16 October 2014

 

 

Before nuclear weapons, after nuclear weapons . . .

“The latter era, of course,” writes Noam Chomsky, “opened on August 6, 1945, the first day of the countdown to what may be the inglorious end of this strange species, which attained the intelligence to discover the effective means to destroy itself, but — so the evidence suggests — not the moral and intellectual capacity to control its worst instincts.”

We’re not even close. Or so it seems on a bad day. “Why are we violent but not illiterate?” asked columnist Colman McCarthy. Well, for one thing, we don’t wrap illiteracy in a shroud of glory and call it war or self-defense or national security; nor have we developed a multi-trillion-dollar industry called the Illiteracy Industrial Complex (or maybe we have, and call it television). In any case, the human race has a demonstrated ability to pull itself out of an instinct-driven existence — but now finds itself at a suicidal impasse, unable, or uncertain how, to commit to taking the next step upwards, beyond violent conflict resolution and the mentality of “us vs. them,” and into a fuller connection with the universe.

This moment, as we straddle the anniversaries of the nuclear destruction of Hiroshima and Nagasaki, is a time to reflect on what happens next. Violence — disorganized and, of course, highly organized and extraordinarily sophisticated — remains humanity’s obsession, preoccupation and primary distraction. Despite the ability we now possess to destroy ourselves and most life on this planet, we have barely begun to question our reflexive violence. Doing so requires looking courageously inward.

If there’s a guiding principle in this journey, perhaps it begins here:

“. . .  conflict escalates — that is, moves increasingly toward violence — according to the degree of dehumanization in the situation,” writes Stephanie Van Hook, executive director of the Metta Center for Nonviolence, summarizing the work of Michael Nagler, who wrote The Nonviolence Handbook: A Guide for Practical Action. “Violence, in other words, doesn’t occur without dehumanization.”

This is simplicity itself, is it not? As long as we respect the person or group with whom we’re in conflict, both sides, eventually, win. It gets tricky, however, when one side adamantly refuses to show respect, and even more so when there’s an imbalance of power involved — and when one’s life is in danger. What does “showing respect” even mean in such circumstances? It could mean “turning the other cheek,” but two millennia on, this concept remains misunderstood as passive compliance and buried six feet deep in cynicism.

Gandhi re-energized the idea and called it “satyagraha”: seize the truth. That is to say, refuse either to dehumanize the other person or let the other person do it to you. Stand with courage and change the world. But the popular understanding of this idea is precarious. The media extol violent elimination of conflict — poof! evil loses — and capitalism caters to every side in almost every global feud. Ongoing dehumanization of one’s enemy is a source of unending profit, if not an economic necessity.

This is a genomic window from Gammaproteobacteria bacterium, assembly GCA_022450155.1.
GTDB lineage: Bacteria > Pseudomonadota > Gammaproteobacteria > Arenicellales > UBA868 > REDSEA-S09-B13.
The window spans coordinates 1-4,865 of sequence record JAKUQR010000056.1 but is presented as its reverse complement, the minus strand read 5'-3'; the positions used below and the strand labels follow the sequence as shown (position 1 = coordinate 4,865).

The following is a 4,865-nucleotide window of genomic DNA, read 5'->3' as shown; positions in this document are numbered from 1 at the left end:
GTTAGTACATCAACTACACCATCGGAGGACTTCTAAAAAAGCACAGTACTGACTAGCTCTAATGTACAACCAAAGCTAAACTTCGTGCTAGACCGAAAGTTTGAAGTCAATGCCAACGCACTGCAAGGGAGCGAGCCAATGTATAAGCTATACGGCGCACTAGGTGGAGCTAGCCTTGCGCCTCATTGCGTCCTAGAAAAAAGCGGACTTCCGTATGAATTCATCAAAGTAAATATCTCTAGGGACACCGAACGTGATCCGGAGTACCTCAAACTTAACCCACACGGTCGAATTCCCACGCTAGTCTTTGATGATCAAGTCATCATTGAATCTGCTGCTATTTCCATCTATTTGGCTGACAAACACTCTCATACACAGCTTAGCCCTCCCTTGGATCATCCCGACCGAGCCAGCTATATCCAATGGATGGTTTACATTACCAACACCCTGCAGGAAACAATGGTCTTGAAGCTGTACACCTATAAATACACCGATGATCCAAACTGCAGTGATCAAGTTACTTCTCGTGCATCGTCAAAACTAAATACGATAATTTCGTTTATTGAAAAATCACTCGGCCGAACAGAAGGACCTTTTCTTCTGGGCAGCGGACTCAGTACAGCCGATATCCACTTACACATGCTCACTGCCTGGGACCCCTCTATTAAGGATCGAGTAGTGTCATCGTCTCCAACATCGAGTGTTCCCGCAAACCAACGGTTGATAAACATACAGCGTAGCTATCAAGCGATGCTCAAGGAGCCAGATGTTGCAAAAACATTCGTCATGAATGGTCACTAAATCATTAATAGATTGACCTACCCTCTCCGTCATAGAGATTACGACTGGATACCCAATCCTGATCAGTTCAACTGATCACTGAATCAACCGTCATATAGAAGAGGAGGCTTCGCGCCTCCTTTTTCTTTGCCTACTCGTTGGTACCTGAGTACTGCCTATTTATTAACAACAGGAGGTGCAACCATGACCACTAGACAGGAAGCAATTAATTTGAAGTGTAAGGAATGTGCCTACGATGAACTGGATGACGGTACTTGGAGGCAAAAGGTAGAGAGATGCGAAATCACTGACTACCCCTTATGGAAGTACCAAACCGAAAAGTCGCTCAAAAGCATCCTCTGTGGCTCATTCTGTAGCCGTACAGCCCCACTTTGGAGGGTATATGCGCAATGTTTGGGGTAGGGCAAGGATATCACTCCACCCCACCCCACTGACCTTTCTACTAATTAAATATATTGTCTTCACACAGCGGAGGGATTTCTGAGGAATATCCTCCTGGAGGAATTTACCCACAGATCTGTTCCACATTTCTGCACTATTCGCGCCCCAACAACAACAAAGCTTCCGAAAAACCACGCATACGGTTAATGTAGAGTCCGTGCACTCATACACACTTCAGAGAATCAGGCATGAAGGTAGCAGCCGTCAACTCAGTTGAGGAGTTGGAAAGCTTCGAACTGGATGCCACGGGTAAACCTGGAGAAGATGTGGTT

And this, I repeat, is the situation in a nuclear-armed world.

“Most urgently, why does such breathtaking audacity persist at a moment when we should stand trembling in the face of our folly and united in our commitment to abolish its most deadly manifestation?”

These are the words of Gen. Lee Butler, former head of the U.S. Strategic Command, keeper of the nation’s nuclear arsenal, who, post-retirement, became haunted by the work he did and turned into a zealot for nuclear disarmament.

In his essay, “Death by Deterrence,” Butler noted that, “from the earliest days of the nuclear era, the risks and consequences of nuclear war have never been properly weighed by those who brandished it.”

The conclusion I draw from this observation, by a man who has stared into the nuclear abyss, is that the temptation to dehumanize “the other” — whoever that may be — and keep the world, as it were, safe for violence, surmounts the rationality of survival. Continuing to develop nuclear weapons, generation after generation, means that one day they will be used. And in a world festooned with dehumanized people, such a day will be sooner rather than later.

It’s easier to hate than to love. We can maintain hatred for “the other” and remain certain of who we are. To love — especially beyond our obvious self-interest — is no small feat. Every religion reaches toward this peak of being in its teaching, but falls short of it in its practical application. Indeed, sustaining hatred for an enemy creates group coherence. And violence sustains the hatred, because without it, one would have to accept the blame for every murder committed in the name of that hatred.

As Rabbi Michael Lerner recently wrote: “. . . one of the primary victims of the war between Israel and Hamas is the compassionate and love-oriented Judaism that has held together for several thousand years.”

I think we do have the moral and intellectual capacity to control our worst instincts, but I don’t know if we have the will, or the time, to rebuild our lives, and our global civilization, around the best of who we are. Another anniversary of the bombings of Hiroshima and Nagasaki remind us that the clock is ticking.